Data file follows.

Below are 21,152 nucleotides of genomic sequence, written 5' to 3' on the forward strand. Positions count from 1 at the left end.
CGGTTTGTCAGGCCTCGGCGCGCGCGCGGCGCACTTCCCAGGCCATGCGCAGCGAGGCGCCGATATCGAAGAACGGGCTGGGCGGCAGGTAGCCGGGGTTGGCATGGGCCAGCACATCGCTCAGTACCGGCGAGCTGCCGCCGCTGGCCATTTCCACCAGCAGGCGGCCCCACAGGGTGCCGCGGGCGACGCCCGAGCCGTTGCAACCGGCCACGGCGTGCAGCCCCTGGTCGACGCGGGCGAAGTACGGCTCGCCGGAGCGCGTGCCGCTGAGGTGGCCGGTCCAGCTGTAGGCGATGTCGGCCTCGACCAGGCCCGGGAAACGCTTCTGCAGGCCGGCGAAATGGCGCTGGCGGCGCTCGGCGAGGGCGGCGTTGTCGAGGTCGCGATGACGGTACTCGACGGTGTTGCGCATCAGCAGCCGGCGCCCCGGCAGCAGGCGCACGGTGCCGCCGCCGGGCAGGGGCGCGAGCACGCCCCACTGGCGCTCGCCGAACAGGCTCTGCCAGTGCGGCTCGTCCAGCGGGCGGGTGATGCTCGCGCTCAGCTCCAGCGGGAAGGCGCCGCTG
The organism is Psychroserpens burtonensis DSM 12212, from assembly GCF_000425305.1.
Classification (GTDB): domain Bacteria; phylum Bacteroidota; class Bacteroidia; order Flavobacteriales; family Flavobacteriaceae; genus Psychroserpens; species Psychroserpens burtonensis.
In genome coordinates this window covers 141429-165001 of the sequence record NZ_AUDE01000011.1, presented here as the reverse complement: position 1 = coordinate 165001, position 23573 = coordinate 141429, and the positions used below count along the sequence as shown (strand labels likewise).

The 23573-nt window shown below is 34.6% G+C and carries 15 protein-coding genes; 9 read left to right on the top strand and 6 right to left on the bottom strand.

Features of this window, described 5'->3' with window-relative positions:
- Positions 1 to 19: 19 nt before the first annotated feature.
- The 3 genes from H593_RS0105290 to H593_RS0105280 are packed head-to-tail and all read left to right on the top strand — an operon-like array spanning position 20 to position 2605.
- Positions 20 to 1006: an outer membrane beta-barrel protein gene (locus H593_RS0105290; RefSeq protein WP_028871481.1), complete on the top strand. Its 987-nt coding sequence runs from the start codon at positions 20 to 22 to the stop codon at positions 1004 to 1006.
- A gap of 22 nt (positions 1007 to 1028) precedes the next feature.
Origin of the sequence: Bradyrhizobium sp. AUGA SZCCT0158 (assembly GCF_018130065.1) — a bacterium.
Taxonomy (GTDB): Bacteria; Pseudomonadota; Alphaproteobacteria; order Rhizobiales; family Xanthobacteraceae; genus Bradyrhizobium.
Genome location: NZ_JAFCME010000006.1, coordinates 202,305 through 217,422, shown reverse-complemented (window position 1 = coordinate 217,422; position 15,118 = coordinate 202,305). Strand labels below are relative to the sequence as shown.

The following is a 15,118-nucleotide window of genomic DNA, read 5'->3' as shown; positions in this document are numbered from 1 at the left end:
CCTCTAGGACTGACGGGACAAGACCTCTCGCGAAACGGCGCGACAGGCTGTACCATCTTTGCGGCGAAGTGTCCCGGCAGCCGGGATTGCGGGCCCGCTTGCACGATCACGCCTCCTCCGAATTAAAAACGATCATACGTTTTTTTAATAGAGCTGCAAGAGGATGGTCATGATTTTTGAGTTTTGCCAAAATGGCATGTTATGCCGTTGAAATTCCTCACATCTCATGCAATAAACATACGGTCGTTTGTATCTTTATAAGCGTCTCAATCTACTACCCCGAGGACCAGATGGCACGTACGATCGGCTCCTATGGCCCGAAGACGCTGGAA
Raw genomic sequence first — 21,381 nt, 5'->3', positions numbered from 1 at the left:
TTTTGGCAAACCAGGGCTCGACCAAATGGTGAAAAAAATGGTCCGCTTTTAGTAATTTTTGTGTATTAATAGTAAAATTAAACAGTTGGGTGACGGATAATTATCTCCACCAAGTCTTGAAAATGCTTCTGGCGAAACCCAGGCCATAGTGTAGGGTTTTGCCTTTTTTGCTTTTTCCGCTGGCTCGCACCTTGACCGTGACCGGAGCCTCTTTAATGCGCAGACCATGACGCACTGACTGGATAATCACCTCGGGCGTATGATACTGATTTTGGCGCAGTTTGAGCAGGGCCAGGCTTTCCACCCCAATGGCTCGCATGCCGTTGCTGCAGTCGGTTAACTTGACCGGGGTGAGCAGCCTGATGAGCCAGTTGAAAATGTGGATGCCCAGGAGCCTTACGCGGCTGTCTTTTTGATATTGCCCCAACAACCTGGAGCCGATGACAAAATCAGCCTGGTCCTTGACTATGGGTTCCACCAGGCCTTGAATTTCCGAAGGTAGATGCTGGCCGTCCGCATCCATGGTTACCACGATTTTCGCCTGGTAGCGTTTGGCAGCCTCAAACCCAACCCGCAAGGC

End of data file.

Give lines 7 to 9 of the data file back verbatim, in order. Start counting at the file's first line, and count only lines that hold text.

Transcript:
Features of this window, described 5'->3' with window-relative positions:
- Positions 1 to 19: 19 nt before the first annotated feature.
- The 3 genes from H593_RS0105290 to H593_RS0105280 are packed head-to-tail and all read left to right on the top strand — an operon-like array spanning position 20 to position 2605.